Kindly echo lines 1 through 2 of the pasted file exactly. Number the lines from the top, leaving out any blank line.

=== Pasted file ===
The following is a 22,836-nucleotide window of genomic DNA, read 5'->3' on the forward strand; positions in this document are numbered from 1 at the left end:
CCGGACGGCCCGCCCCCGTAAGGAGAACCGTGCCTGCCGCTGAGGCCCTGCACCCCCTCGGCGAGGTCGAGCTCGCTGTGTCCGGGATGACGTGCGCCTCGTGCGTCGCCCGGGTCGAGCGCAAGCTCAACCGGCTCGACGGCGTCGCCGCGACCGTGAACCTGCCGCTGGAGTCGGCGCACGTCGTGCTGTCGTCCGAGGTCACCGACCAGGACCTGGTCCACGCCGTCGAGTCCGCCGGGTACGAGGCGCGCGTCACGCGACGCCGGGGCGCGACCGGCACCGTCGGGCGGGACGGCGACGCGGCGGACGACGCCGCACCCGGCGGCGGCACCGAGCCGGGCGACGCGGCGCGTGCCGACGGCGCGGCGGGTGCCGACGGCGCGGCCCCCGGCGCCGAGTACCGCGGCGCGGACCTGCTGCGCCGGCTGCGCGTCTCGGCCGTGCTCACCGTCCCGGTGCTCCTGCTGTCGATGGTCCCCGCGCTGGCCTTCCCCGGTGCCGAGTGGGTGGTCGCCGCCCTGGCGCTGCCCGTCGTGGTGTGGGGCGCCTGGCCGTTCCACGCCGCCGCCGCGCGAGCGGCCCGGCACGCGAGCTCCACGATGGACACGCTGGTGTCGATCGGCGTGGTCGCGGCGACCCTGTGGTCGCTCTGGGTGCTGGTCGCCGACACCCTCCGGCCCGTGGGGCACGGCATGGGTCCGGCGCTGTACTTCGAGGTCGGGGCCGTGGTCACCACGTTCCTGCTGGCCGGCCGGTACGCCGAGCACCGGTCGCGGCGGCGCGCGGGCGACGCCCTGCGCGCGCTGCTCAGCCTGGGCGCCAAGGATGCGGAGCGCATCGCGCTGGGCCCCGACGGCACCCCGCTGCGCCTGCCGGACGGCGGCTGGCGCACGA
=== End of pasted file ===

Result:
The following is a 22,836-nucleotide window of genomic DNA, read 5'->3' on the forward strand; positions in this document are numbered from 1 at the left end:
CCGGACGGCCCGCCCCCGTAAGGAGAACCGTGCCTGCCGCTGAGGCCCTGCACCCCCTCGGCGAGGTCGAGCTCGCTGTGTCCGGGATGACGTGCGCCTCGTGCGTCGCCCGGGTCGAGCGCAAGCTCAACCGGCTCGACGGCGTCGCCGCGACCGTGAACCTGCCGCTGGAGTCGGCGCACGTCGTGCTGTCGTCCGAGGTCACCGACCAGGACCTGGTCCACGCCGTCGAGTCCGCCGGGTACGAGGCGCGCGTCACGCGACGCCGGGGCGCGACCGGCACCGTCGGGCGGGACGGCGACGCGGCGGACGACGCCGCACCCGGCGGCGGCACCGAGCCGGGCGACGCGGCGCGTGCCGACGGCGCGGCGGGTGCCGACGGCGCGGCCCCCGGCGCCGAGTACCGCGGCGCGGACCTGCTGCGCCGGCTGCGCGTCTCGGCCGTGCTCACCGTCCCGGTGCTCCTGCTGTCGATGGTCCCCGCGCTGGCCTTCCCCGGTGCCGAGTGGGTGGTCGCCGCCCTGGCGCTGCCCGTCGTGGTGTGGGGCGCCTGGCCGTTCCACGCCGCCGCCGCGCGAGCGGCCCGGCACGCGAGCTCCACGATGGACACGCTGGTGTCGATCGGCGTGGTCGCGGCGACCCTGTGGTCGCTCTGGGTGCTGGTCGCCGACACCCTCCGGCCCGTGGGGCACGGCATGGGTCCGGCGCTGTACTTCGAGGTCGGGGCCGTGGTCACCACGTTCCTGCTGGCCGGCCGGTACGCCGAGCACCGGTCGCGGCGGCGCGCGGGCGACGCCCTGCGCGCGCTGCTCAGCCTGGGCGCCAAGGATGCGGAGCGCATCGCGCTGGGCCCCGACGGCACCCCGCTGCGCCTGCCGGACGGCGGCTGGCGCACGA